A few days back, an unfortunate neighbor cat got into a violent confrontation with some unknown canines. The cat, God bless it, got the short end of the deal, and finished up its part of the fight by floating up to cat heaven.
In my little turn-of-the-century urban neighborhood, life is unusually peaceful and untroubled. A pet cat meeting a violent end causes a big upset. Neighbors get to worrying, and talking, and searching for solutions.
In this particular case, the first objective was to identify the perpetrators. Witnesses to the event say the cat killers were middle-size dog-looking things, making otherworldly yipping noises. Unlike neighborhood pet dogs, they weren't on leashes, they weren't adorable, and they were naked-no bandannas, no collars, no nothing. So, don't you know, the neighbors think we've got coyotes-cat-killing, dogfood-stealing urban coyotes.
Since the unfortunate event with the cat, neighbors have been seeing coyotes all over the place-walking the streets unashamedly, darting through the oak leaf hydrangeas, sticking their heads up out of their worrisome coyote holes.
Clearly, the neighborhood consensus was that we had to do something about the coyotes. There was talk of trapping them, but the soft-hearted neighbors couldn't get behind the idea of leghold traps, which besides being cruel, could snag somebody's tam-wearing Scottie dog. The subject of guns came up, not from people who wanted to shoot coyotes, but from people who wanted to say, "Whatever we do, we're not going to use any [gasp, choke] guns."
I must admit, there is a certain irony and charm about a neighborhood where quite a few folks think the pets are as precious as freckle-faced children, but they can't bring themselves to be mean to the critters that disembowel the pets.
So far, I haven't seen a coyote around my house. But if I did, and I had a clean shot, with no chance of hitting any innocent creatures or valuable property, I wouldn't hesitate to put a hole in a coyote. Coyotes are varmints. There's not one thing wrong with shooting varmints. Heck, there are special varmint rifles (the Winchester Model 70 Coyote being one of them), and dedicated varmint ammo.
Granted, filling the neighborhood air with whizzing varmint ammo isn't a good idea, just because of the close quarters and the high density of innocent creatures. But I can't imagine a moral impediment to bagging the limit when it comes to coyotes.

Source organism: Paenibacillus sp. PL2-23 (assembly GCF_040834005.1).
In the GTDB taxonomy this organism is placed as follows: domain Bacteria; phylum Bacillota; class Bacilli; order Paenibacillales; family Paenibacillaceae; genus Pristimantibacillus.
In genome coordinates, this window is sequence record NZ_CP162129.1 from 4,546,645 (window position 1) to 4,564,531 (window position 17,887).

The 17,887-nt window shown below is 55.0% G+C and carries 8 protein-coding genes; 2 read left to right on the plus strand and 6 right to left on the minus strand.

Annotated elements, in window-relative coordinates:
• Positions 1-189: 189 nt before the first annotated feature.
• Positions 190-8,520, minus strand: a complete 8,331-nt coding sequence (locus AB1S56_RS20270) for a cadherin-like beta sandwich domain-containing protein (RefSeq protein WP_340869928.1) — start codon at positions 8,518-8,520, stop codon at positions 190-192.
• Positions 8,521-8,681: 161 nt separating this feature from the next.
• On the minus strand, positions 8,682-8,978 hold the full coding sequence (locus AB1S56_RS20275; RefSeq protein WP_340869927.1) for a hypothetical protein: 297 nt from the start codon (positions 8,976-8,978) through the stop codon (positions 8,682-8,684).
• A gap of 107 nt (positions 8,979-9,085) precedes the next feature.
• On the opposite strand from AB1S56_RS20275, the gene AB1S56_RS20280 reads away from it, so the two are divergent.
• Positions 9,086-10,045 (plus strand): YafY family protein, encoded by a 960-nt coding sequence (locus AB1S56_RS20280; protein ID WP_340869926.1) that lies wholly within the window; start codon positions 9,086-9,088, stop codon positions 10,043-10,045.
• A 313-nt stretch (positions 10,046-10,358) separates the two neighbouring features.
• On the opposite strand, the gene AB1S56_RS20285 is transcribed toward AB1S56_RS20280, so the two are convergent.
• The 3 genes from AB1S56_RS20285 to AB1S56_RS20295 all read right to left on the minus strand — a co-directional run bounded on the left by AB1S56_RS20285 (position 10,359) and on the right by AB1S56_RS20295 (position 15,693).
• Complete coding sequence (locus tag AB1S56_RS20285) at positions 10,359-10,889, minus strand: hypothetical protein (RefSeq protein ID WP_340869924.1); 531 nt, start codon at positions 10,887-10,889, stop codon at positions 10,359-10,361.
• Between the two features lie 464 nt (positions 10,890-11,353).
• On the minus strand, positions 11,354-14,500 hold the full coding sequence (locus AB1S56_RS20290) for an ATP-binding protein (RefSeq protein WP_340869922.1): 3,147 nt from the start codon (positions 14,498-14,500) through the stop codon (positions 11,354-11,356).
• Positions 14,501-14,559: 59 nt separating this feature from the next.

With this in mind, I checked with my pal John Brittle, a real enough outdoorsman, with plenty of big-and small-game hunting experience. John used to live a block north of me, so he understands the lay of the land around here. I asked him what to do about the neighborhood coyotes, provided we actually have any.
"I recommend coursing," John said. "It used to be big in Europe, and they still do a little of it out West. It's a sport, where fast dogs like greyhounds and borzois chase down smaller, slower woodland creatures like foxes and rabbits. Last time I looked, the neighborhood was crawling with greyhounds. I say, take the greyhounds up to the high ground, and let 'em watch for coyotes. If the coyotes are foolish enough to show themselves, the greyhounds will run 'em down, and even the score for that cat."
"Hmmm," I pondered. "You're saying that the coursing thing does involve violence?"
"Yeah," John said sadly, "and there's a fair chance of collateral damage to bunnies and cats."
"Well, dang," I rejoindered. "I figure the hounds wouldn't eat any more bunnies than the coyotes, so I don't see any net loss there. And speaking just for myself, I wouldn't mind seeing a really effective cleanup on wandering cats. I think I'm in the minority on that one, though. Violence against kitties is what started this whole mess. I don't think I can sell the coursing idea."
"You're right," John said. "You probably wouldn't find wide acceptance for coursing. But wouldn't it have been great fun to watch all the greyhound owners standing on the high ground just before dawn, ready to unleash their pets on the deadly coyotes?"
"Could've charged admission," I said.
The way I figure, once you've exhausted the options of trapping, shooting, or setting hounds loose on the coyotes, you're stuck with the option of living with them. So, you cat-loving, coyote-fearing people, listen to me: Keep your cats in the house. Until and unless coyotes learn how to pull off home invasions, that should keep your kitties safe.
There are other good reasons to keep your cats inside, including but not limited to:
· They can't scratch my car when they're in your house.
· They're not eating baby rabbits, birds, or chipmunks (which frankly, I prefer to cats) when they're in your house.
· They're not spraying their stinky cat funk on neighbors' porches when they' re in your house.
While you're in coyote-avoidance mode, remember to pick up any outdoor pet food before nightfall. Take it in your house. Keep your outdoor trash cans tightly sealed. If we take away the easy food, maybe the coyotes will just starve to death.